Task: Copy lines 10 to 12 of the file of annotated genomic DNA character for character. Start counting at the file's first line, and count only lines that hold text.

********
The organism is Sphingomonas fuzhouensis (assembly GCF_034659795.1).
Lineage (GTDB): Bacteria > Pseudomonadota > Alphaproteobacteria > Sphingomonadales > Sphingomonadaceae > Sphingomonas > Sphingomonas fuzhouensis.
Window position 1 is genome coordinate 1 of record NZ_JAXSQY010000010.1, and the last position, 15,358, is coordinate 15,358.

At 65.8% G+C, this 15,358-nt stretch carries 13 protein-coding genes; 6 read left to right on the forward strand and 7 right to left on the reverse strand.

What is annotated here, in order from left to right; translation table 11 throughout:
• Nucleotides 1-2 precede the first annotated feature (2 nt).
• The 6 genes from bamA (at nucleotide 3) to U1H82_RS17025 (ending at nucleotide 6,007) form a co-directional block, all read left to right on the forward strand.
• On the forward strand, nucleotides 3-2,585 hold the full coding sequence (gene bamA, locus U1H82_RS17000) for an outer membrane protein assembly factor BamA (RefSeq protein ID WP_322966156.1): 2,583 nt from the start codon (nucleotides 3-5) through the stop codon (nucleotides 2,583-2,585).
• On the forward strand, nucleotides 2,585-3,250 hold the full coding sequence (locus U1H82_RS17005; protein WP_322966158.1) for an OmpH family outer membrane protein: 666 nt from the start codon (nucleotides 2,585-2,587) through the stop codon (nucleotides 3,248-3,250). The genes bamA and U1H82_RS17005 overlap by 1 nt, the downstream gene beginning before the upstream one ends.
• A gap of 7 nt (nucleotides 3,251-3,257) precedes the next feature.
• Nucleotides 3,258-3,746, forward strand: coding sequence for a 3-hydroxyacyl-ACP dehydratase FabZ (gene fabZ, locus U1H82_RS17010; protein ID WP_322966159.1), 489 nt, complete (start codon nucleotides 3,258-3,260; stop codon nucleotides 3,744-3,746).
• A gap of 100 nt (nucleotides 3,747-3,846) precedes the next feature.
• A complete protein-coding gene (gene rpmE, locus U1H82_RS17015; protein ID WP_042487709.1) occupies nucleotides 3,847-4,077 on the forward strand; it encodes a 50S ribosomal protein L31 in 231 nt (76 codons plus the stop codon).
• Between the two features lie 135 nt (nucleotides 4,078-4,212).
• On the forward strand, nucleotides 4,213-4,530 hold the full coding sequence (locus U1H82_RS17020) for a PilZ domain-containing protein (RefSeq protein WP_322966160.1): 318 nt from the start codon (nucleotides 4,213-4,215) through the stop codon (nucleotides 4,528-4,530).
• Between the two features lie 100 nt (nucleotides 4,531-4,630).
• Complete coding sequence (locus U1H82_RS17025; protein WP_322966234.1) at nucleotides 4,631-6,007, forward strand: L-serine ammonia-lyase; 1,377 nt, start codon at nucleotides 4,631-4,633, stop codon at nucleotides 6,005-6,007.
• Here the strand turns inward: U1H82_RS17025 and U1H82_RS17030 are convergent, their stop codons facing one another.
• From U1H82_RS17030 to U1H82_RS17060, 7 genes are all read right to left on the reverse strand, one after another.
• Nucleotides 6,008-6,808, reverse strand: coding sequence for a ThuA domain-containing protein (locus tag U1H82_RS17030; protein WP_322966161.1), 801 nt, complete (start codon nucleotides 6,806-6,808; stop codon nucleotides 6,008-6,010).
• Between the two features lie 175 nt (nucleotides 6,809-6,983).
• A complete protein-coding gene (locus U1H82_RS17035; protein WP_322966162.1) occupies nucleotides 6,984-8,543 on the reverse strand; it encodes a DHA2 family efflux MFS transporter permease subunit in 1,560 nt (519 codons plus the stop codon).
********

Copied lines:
• A gap of 7 nt (nucleotides 3,251-3,257) precedes the next feature.
• Nucleotides 3,258-3,746, forward strand: coding sequence for a 3-hydroxyacyl-ACP dehydratase FabZ (gene fabZ, locus U1H82_RS17010; protein ID WP_322966159.1), 489 nt, complete (start codon nucleotides 3,258-3,260; stop codon nucleotides 3,744-3,746).
• A gap of 100 nt (nucleotides 3,747-3,846) precedes the next feature.